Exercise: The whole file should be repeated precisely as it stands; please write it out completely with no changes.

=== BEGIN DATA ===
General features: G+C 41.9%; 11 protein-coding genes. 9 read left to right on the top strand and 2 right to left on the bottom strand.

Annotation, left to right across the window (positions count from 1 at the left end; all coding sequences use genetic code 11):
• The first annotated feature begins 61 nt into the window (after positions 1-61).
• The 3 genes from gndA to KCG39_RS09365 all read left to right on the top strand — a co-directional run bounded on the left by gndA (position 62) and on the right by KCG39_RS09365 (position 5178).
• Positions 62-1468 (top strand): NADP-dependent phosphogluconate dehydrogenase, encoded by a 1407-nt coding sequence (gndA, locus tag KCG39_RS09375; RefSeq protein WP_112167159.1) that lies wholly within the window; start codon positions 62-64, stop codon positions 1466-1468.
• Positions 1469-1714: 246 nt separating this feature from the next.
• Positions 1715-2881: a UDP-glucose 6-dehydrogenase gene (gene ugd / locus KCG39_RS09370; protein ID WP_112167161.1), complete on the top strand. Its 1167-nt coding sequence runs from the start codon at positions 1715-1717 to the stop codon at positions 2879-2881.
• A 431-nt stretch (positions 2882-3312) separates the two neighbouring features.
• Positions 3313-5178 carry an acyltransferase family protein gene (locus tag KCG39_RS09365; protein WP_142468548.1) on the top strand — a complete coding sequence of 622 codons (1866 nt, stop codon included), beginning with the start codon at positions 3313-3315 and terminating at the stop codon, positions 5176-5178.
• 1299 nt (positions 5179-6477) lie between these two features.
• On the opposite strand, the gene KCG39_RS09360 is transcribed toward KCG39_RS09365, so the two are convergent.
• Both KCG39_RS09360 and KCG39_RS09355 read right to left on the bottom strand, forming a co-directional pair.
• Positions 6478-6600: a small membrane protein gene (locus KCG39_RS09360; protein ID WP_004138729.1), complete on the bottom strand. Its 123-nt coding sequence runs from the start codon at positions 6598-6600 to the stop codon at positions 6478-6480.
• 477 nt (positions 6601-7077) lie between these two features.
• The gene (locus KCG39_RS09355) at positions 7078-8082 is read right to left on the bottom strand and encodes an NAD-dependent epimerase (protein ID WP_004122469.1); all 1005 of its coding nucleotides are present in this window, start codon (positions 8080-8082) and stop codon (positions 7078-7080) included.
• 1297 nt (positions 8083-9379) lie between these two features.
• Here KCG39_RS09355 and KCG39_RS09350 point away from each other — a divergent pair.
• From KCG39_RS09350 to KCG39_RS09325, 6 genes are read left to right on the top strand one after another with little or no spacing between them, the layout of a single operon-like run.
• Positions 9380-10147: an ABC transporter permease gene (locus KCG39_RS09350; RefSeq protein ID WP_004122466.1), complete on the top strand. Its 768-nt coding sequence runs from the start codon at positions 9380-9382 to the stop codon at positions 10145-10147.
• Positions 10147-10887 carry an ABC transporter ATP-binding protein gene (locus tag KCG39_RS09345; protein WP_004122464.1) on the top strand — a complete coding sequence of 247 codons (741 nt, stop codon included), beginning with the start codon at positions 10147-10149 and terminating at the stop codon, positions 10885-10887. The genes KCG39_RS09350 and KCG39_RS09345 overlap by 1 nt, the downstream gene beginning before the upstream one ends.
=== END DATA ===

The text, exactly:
General features: G+C 41.9%; 11 protein-coding genes. 9 read left to right on the top strand and 2 right to left on the bottom strand.

Annotation, left to right across the window (positions count from 1 at the left end; all coding sequences use genetic code 11):
• The first annotated feature begins 61 nt into the window (after positions 1-61).
• The 3 genes from gndA to KCG39_RS09365 all read left to right on the top strand — a co-directional run bounded on the left by gndA (position 62) and on the right by KCG39_RS09365 (position 5178).
• Positions 62-1468 (top strand): NADP-dependent phosphogluconate dehydrogenase, encoded by a 1407-nt coding sequence (gndA, locus tag KCG39_RS09375; RefSeq protein WP_112167159.1) that lies wholly within the window; start codon positions 62-64, stop codon positions 1466-1468.
• Positions 1469-1714: 246 nt separating this feature from the next.
• Positions 1715-2881: a UDP-glucose 6-dehydrogenase gene (gene ugd / locus KCG39_RS09370; protein ID WP_112167161.1), complete on the top strand. Its 1167-nt coding sequence runs from the start codon at positions 1715-1717 to the stop codon at positions 2879-2881.
• A 431-nt stretch (positions 2882-3312) separates the two neighbouring features.
• Positions 3313-5178 carry an acyltransferase family protein gene (locus tag KCG39_RS09365; protein WP_142468548.1) on the top strand — a complete coding sequence of 622 codons (1866 nt, stop codon included), beginning with the start codon at positions 3313-3315 and terminating at the stop codon, positions 5176-5178.
• 1299 nt (positions 5179-6477) lie between these two features.
• On the opposite strand, the gene KCG39_RS09360 is transcribed toward KCG39_RS09365, so the two are convergent.
• Both KCG39_RS09360 and KCG39_RS09355 read right to left on the bottom strand, forming a co-directional pair.
• Positions 6478-6600: a small membrane protein gene (locus KCG39_RS09360; protein ID WP_004138729.1), complete on the bottom strand. Its 123-nt coding sequence runs from the start codon at positions 6598-6600 to the stop codon at positions 6478-6480.
• 477 nt (positions 6601-7077) lie between these two features.
• The gene (locus KCG39_RS09355) at positions 7078-8082 is read right to left on the bottom strand and encodes an NAD-dependent epimerase (protein ID WP_004122469.1); all 1005 of its coding nucleotides are present in this window, start codon (positions 8080-8082) and stop codon (positions 7078-7080) included.
• 1297 nt (positions 8083-9379) lie between these two features.
• Here KCG39_RS09355 and KCG39_RS09350 point away from each other — a divergent pair.
• From KCG39_RS09350 to KCG39_RS09325, 6 genes are read left to right on the top strand one after another with little or no spacing between them, the layout of a single operon-like run.
• Positions 9380-10147: an ABC transporter permease gene (locus KCG39_RS09350; RefSeq protein ID WP_004122466.1), complete on the top strand. Its 768-nt coding sequence runs from the start codon at positions 9380-9382 to the stop codon at positions 10145-10147.
• Positions 10147-10887 carry an ABC transporter ATP-binding protein gene (locus tag KCG39_RS09345; protein WP_004122464.1) on the top strand — a complete coding sequence of 247 codons (741 nt, stop codon included), beginning with the start codon at positions 10147-10149 and terminating at the stop codon, positions 10885-10887. The genes KCG39_RS09350 and KCG39_RS09345 overlap by 1 nt, the downstream gene beginning before the upstream one ends.